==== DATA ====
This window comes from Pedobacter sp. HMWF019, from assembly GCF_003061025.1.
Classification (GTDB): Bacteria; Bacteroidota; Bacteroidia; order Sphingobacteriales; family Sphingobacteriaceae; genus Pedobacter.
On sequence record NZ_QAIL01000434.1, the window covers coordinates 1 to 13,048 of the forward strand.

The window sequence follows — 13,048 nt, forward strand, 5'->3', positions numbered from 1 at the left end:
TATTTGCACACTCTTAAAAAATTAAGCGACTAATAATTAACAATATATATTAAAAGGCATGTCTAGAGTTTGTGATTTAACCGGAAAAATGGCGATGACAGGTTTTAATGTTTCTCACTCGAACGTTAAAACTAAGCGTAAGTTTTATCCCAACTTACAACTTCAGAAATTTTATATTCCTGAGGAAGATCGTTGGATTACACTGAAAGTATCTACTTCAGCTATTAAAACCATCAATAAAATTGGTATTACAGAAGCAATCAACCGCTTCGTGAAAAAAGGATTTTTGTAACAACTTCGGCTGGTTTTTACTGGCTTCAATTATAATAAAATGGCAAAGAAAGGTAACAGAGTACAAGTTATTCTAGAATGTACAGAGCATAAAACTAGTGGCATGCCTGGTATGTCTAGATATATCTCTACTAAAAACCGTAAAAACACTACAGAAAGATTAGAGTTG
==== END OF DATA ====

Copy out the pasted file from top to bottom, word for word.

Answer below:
This window comes from Pedobacter sp. HMWF019, from assembly GCF_003061025.1.
Classification (GTDB): Bacteria; Bacteroidota; Bacteroidia; order Sphingobacteriales; family Sphingobacteriaceae; genus Pedobacter.
On sequence record NZ_QAIL01000434.1, the window covers coordinates 1 to 13,048 of the forward strand.

The window sequence follows — 13,048 nt, forward strand, 5'->3', positions numbered from 1 at the left end:
TATTTGCACACTCTTAAAAAATTAAGCGACTAATAATTAACAATATATATTAAAAGGCATGTCTAGAGTTTGTGATTTAACCGGAAAAATGGCGATGACAGGTTTTAATGTTTCTCACTCGAACGTTAAAACTAAGCGTAAGTTTTATCCCAACTTACAACTTCAGAAATTTTATATTCCTGAGGAAGATCGTTGGATTACACTGAAAGTATCTACTTCAGCTATTAAAACCATCAATAAAATTGGTATTACAGAAGCAATCAACCGCTTCGTGAAAAAAGGATTTTTGTAACAACTTCGGCTGGTTTTTACTGGCTTCAATTATAATAAAATGGCAAAGAAAGGTAACAGAGTACAAGTTATTCTAGAATGTACAGAGCATAAAACTAGTGGCATGCCTGGTATGTCTAGATATATCTCTACTAAAAACCGTAAAAACACTACAGAAAGATTAGAGTTG